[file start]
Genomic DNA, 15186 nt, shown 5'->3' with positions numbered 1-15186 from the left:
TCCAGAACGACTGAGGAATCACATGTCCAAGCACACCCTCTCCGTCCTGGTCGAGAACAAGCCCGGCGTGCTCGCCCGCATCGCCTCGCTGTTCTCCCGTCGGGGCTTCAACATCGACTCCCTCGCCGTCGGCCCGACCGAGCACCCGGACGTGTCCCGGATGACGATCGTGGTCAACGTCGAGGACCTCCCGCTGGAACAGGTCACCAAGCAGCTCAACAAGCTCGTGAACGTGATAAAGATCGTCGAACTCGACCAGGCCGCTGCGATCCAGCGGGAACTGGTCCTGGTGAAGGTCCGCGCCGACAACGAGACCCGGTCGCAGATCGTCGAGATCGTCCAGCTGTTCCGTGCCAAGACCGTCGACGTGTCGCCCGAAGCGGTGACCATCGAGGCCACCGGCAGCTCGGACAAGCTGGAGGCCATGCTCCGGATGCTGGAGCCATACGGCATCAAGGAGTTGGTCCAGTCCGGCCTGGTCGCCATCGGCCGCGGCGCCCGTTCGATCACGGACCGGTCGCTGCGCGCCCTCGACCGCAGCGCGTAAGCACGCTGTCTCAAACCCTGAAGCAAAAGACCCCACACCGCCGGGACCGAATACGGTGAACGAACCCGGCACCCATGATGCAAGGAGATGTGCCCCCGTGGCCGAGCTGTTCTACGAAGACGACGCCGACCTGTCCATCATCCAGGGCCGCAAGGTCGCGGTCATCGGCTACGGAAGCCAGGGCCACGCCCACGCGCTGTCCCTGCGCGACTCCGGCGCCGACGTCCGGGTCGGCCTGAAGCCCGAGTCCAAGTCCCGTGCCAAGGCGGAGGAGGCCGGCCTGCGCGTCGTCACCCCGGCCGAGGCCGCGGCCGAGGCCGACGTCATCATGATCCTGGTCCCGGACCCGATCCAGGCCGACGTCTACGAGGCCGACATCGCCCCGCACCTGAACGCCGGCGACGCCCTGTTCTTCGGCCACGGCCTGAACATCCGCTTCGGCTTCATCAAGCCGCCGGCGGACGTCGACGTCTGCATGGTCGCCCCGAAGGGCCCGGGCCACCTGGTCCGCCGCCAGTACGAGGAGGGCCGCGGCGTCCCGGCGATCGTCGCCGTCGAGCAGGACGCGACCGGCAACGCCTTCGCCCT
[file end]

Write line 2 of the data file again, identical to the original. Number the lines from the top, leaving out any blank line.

TCCAGAACGACTGAGGAATCACATGTCCAAGCACACCCTCTCCGTCCTGGTCGAGAACAAGCCCGGCGTGCTCGCCCGCATCGCCTCGCTGTTCTCCCGTCGGGGCTTCAACATCGACTCCCTCGCCGTCGGCCCGACCGAGCACCCGGACGTGTCCCGGATGACGATCGTGGTCAACGTCGAGGACCTCCCGCTGGAACAGGTCACCAAGCAGCTCAACAAGCTCGTGAACGTGATAAAGATCGTCGAACTCGACCAGGCCGCTGCGATCCAGCGGGAACTGGTCCTGGTGAAGGTCCGCGCCGACAACGAGACCCGGTCGCAGATCGTCGAGATCGTCCAGCTGTTCCGTGCCAAGACCGTCGACGTGTCGCCCGAAGCGGTGACCATCGAGGCCACCGGCAGCTCGGACAAGCTGGAGGCCATGCTCCGGATGCTGGAGCCATACGGCATCAAGGAGTTGGTCCAGTCCGGCCTGGTCGCCATCGGCCGCGGCGCCCGTTCGATCACGGACCGGTCGCTGCGCGCCCTCGACCGCAGCGCGTAAGCACGCTGTCTCAAACCCTGAAGCAAAAGACCCCACACCGCCGGGACCGAATACGGTGAACGAACCCGGCACCCATGATGCAAGGAGATGTGCCCCCGTGGCCGAGCTGTTCTACGAAGACGACGCCGACCTGTCCATCATCCAGGGCCGCAAGGTCGCGGTCATCGGCTACGGAAGCCAGGGCCACGCCCACGCGCTGTCCCTGCGCGACTCCGGCGCCGACGTCCGGGTCGGCCTGAAGCCCGAGTCCAAGTCCCGTGCCAAGGCGGAGGAGGCCGGCCTGCGCGTCGTCACCCCGGCCGAGGCCGCGGCCGAGGCCGACGTCATCATGATCCTGGTCCCGGACCCGATCCAGGCCGACGTCTACGAGGCCGACATCGCCCCGCACCTGAACGCCGGCGACGCCCTGTTCTTCGGCCACGGCCTGAACATCCGCTTCGGCTTCATCAAGCCGCCGGCGGACGTCGACGTCTGCATGGTCGCCCCGAAGGGCCCGGGCCACCTGGTCCGCCGCCAGTACGAGGAGGGCCGCGGCGTCCCGGCGATCGTCGCCGTCGAGCAGGACGCGACCGGCAACGCCTTCGCCCT